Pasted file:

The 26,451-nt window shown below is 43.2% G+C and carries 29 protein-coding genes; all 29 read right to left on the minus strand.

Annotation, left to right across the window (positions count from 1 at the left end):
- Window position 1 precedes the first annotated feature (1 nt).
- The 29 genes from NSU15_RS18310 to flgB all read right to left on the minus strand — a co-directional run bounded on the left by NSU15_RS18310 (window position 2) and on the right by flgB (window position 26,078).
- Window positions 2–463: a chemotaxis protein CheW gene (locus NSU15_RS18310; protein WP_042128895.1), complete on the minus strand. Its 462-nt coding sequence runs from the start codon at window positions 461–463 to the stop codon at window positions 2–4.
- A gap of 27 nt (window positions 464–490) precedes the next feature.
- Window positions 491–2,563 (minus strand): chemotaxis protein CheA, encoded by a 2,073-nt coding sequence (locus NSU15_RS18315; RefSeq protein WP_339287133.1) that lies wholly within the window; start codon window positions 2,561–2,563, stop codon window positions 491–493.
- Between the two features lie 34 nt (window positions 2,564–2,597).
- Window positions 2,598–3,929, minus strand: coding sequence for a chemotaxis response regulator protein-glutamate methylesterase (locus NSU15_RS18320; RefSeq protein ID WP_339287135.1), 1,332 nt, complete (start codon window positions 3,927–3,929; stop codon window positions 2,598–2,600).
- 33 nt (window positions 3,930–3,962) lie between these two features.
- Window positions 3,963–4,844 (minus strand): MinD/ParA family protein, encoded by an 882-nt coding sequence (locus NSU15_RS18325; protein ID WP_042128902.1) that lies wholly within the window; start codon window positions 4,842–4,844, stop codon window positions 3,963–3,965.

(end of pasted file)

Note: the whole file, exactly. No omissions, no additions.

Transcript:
The 26,451-nt window shown below is 43.2% G+C and carries 29 protein-coding genes; all 29 read right to left on the minus strand.

Annotation, left to right across the window (positions count from 1 at the left end):
- Window position 1 precedes the first annotated feature (1 nt).
- The 29 genes from NSU15_RS18310 to flgB all read right to left on the minus strand — a co-directional run bounded on the left by NSU15_RS18310 (window position 2) and on the right by flgB (window position 26,078).
- Window positions 2–463: a chemotaxis protein CheW gene (locus NSU15_RS18310; protein WP_042128895.1), complete on the minus strand. Its 462-nt coding sequence runs from the start codon at window positions 461–463 to the stop codon at window positions 2–4.
- A gap of 27 nt (window positions 464–490) precedes the next feature.
- Window positions 491–2,563 (minus strand): chemotaxis protein CheA, encoded by a 2,073-nt coding sequence (locus NSU15_RS18315; RefSeq protein WP_339287133.1) that lies wholly within the window; start codon window positions 2,561–2,563, stop codon window positions 491–493.
- Between the two features lie 34 nt (window positions 2,564–2,597).
- Window positions 2,598–3,929, minus strand: coding sequence for a chemotaxis response regulator protein-glutamate methylesterase (locus NSU15_RS18320; RefSeq protein ID WP_339287135.1), 1,332 nt, complete (start codon window positions 3,927–3,929; stop codon window positions 2,598–2,600).
- 33 nt (window positions 3,930–3,962) lie between these two features.
- Window positions 3,963–4,844 (minus strand): MinD/ParA family protein, encoded by an 882-nt coding sequence (locus NSU15_RS18325; protein ID WP_042128902.1) that lies wholly within the window; start codon window positions 4,842–4,844, stop codon window positions 3,963–3,965.